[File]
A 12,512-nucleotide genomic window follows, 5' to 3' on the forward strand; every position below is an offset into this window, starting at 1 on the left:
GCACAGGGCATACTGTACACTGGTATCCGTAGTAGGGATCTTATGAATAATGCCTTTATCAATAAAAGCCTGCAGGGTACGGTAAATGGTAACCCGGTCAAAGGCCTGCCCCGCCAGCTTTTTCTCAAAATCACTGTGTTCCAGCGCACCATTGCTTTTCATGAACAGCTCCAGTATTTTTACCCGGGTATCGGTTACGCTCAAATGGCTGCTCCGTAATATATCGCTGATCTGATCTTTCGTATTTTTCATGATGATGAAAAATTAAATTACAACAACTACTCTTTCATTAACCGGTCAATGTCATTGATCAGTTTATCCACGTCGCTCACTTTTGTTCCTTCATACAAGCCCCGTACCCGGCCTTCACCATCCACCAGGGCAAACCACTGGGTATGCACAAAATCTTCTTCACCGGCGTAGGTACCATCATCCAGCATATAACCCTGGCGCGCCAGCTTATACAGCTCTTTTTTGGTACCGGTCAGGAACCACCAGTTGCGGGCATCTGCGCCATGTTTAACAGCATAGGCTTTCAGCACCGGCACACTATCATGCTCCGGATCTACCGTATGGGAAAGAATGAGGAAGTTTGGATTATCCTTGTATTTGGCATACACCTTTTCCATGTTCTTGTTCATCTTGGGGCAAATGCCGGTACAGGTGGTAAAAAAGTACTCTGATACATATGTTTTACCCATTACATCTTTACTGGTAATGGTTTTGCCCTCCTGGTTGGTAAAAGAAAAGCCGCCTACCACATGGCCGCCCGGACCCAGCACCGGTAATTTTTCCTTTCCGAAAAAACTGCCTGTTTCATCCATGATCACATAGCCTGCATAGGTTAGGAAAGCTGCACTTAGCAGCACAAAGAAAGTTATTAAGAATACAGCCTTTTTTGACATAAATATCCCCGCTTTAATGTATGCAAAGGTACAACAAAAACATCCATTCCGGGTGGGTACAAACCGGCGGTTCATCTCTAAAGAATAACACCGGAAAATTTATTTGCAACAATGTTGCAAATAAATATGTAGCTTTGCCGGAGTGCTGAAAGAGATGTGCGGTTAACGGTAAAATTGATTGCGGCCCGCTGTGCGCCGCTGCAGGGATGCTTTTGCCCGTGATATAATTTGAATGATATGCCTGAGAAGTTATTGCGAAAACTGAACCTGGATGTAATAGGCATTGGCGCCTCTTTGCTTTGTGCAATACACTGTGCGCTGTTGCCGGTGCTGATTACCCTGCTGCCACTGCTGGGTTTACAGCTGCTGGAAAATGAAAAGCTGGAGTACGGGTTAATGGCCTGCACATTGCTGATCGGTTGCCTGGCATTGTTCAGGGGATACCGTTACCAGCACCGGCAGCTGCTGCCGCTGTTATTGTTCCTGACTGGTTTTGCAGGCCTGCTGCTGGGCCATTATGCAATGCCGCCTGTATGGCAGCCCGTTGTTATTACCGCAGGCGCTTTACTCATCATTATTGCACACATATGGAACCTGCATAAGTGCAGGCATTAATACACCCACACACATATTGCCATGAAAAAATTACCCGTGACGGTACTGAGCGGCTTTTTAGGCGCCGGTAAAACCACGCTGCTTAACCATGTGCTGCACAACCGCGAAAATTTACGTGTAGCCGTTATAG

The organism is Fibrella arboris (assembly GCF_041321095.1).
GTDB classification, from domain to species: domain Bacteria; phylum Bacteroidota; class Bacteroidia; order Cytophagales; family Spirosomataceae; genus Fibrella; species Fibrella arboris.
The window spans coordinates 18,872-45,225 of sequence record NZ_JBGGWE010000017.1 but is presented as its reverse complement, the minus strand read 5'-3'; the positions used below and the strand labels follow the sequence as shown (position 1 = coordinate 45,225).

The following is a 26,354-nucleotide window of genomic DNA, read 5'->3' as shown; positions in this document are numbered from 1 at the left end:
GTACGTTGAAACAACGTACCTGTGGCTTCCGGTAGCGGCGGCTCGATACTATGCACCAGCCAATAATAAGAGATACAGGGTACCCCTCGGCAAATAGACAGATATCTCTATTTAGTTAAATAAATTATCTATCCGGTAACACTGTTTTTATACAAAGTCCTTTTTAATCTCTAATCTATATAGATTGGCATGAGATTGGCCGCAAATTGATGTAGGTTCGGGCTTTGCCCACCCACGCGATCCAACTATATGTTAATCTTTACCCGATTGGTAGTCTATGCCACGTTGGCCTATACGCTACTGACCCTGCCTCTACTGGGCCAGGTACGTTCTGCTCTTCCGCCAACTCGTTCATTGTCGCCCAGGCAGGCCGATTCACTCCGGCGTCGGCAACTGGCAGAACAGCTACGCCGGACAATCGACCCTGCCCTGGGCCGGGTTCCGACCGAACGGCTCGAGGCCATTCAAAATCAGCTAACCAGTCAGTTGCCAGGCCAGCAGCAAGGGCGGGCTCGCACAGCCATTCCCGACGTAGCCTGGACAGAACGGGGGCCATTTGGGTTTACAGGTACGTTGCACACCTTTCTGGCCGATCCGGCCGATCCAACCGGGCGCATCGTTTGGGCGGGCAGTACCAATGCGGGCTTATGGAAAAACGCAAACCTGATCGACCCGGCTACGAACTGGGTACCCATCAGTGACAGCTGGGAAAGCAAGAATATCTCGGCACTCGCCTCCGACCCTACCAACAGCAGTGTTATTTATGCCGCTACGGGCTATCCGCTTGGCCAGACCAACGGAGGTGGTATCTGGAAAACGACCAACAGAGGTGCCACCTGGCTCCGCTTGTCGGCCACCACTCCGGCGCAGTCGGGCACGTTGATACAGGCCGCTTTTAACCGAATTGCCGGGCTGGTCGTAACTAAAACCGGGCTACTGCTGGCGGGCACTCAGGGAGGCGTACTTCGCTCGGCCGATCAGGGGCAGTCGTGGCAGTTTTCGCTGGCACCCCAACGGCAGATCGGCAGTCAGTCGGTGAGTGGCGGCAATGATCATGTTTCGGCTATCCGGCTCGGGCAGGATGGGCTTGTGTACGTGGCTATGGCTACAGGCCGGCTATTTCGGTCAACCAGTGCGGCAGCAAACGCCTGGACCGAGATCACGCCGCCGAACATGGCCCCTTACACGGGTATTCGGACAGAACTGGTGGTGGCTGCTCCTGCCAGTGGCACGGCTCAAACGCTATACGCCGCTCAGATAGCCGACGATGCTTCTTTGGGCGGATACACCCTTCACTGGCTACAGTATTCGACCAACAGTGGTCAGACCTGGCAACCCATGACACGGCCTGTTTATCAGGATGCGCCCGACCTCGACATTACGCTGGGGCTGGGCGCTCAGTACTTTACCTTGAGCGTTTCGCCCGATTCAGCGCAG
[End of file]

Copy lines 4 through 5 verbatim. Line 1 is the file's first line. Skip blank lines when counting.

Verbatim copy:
GTDB classification, from domain to species: domain Bacteria; phylum Bacteroidota; class Bacteroidia; order Cytophagales; family Spirosomataceae; genus Fibrella; species Fibrella arboris.
The window spans coordinates 18,872-45,225 of sequence record NZ_JBGGWE010000017.1 but is presented as its reverse complement, the minus strand read 5'-3'; the positions used below and the strand labels follow the sequence as shown (position 1 = coordinate 45,225).